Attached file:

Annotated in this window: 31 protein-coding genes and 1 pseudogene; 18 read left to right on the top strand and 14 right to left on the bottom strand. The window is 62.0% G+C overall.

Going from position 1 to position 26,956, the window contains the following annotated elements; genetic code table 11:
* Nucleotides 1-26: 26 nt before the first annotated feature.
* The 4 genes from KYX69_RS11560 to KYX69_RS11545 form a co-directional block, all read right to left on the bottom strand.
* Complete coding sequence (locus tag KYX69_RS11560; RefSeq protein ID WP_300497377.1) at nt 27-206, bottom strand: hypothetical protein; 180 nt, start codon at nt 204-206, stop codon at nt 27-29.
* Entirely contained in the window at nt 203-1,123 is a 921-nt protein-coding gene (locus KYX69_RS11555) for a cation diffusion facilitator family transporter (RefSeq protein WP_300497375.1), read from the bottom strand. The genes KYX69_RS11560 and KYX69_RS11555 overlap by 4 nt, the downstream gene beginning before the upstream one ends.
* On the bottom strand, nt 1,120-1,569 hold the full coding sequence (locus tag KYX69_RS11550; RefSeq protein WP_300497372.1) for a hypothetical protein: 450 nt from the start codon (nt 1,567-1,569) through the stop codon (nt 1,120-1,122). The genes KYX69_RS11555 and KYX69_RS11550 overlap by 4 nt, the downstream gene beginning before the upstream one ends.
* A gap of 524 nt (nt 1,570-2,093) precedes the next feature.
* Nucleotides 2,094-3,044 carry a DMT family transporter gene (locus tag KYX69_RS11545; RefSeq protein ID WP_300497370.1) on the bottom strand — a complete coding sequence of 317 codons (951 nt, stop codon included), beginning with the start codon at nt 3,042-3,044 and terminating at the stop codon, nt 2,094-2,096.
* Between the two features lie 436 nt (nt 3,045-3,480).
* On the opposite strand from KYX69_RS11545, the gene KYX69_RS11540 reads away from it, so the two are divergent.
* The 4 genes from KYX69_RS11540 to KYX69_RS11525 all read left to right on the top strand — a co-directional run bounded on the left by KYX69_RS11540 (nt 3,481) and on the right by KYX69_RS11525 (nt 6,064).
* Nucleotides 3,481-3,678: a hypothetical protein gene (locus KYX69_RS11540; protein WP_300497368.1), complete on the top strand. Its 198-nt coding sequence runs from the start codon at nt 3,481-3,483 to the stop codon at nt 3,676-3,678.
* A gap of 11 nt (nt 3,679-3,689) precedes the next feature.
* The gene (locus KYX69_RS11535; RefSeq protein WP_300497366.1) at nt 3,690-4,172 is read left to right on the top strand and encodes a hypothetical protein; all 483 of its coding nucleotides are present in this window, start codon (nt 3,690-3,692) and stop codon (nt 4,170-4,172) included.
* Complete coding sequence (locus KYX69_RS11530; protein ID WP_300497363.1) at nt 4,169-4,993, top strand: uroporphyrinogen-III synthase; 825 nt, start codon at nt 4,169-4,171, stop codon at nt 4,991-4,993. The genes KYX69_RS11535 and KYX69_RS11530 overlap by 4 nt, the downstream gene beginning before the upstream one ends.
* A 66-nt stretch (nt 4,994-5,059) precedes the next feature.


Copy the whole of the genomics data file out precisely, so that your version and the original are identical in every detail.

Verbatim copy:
Annotated in this window: 31 protein-coding genes and 1 pseudogene; 18 read left to right on the top strand and 14 right to left on the bottom strand. The window is 62.0% G+C overall.

Going from position 1 to position 26,956, the window contains the following annotated elements; genetic code table 11:
* Nucleotides 1-26: 26 nt before the first annotated feature.
* The 4 genes from KYX69_RS11560 to KYX69_RS11545 form a co-directional block, all read right to left on the bottom strand.
* Complete coding sequence (locus tag KYX69_RS11560; RefSeq protein ID WP_300497377.1) at nt 27-206, bottom strand: hypothetical protein; 180 nt, start codon at nt 204-206, stop codon at nt 27-29.
* Entirely contained in the window at nt 203-1,123 is a 921-nt protein-coding gene (locus KYX69_RS11555) for a cation diffusion facilitator family transporter (RefSeq protein WP_300497375.1), read from the bottom strand. The genes KYX69_RS11560 and KYX69_RS11555 overlap by 4 nt, the downstream gene beginning before the upstream one ends.
* On the bottom strand, nt 1,120-1,569 hold the full coding sequence (locus tag KYX69_RS11550; RefSeq protein WP_300497372.1) for a hypothetical protein: 450 nt from the start codon (nt 1,567-1,569) through the stop codon (nt 1,120-1,122). The genes KYX69_RS11555 and KYX69_RS11550 overlap by 4 nt, the downstream gene beginning before the upstream one ends.
* A gap of 524 nt (nt 1,570-2,093) precedes the next feature.
* Nucleotides 2,094-3,044 carry a DMT family transporter gene (locus tag KYX69_RS11545; RefSeq protein ID WP_300497370.1) on the bottom strand — a complete coding sequence of 317 codons (951 nt, stop codon included), beginning with the start codon at nt 3,042-3,044 and terminating at the stop codon, nt 2,094-2,096.
* Between the two features lie 436 nt (nt 3,045-3,480).
* On the opposite strand from KYX69_RS11545, the gene KYX69_RS11540 reads away from it, so the two are divergent.
* The 4 genes from KYX69_RS11540 to KYX69_RS11525 all read left to right on the top strand — a co-directional run bounded on the left by KYX69_RS11540 (nt 3,481) and on the right by KYX69_RS11525 (nt 6,064).
* Nucleotides 3,481-3,678: a hypothetical protein gene (locus KYX69_RS11540; protein WP_300497368.1), complete on the top strand. Its 198-nt coding sequence runs from the start codon at nt 3,481-3,483 to the stop codon at nt 3,676-3,678.
* A gap of 11 nt (nt 3,679-3,689) precedes the next feature.
* The gene (locus KYX69_RS11535; RefSeq protein WP_300497366.1) at nt 3,690-4,172 is read left to right on the top strand and encodes a hypothetical protein; all 483 of its coding nucleotides are present in this window, start codon (nt 3,690-3,692) and stop codon (nt 4,170-4,172) included.
* Complete coding sequence (locus KYX69_RS11530; protein ID WP_300497363.1) at nt 4,169-4,993, top strand: uroporphyrinogen-III synthase; 825 nt, start codon at nt 4,169-4,171, stop codon at nt 4,991-4,993. The genes KYX69_RS11535 and KYX69_RS11530 overlap by 4 nt, the downstream gene beginning before the upstream one ends.
* A 66-nt stretch (nt 4,994-5,059) precedes the next feature.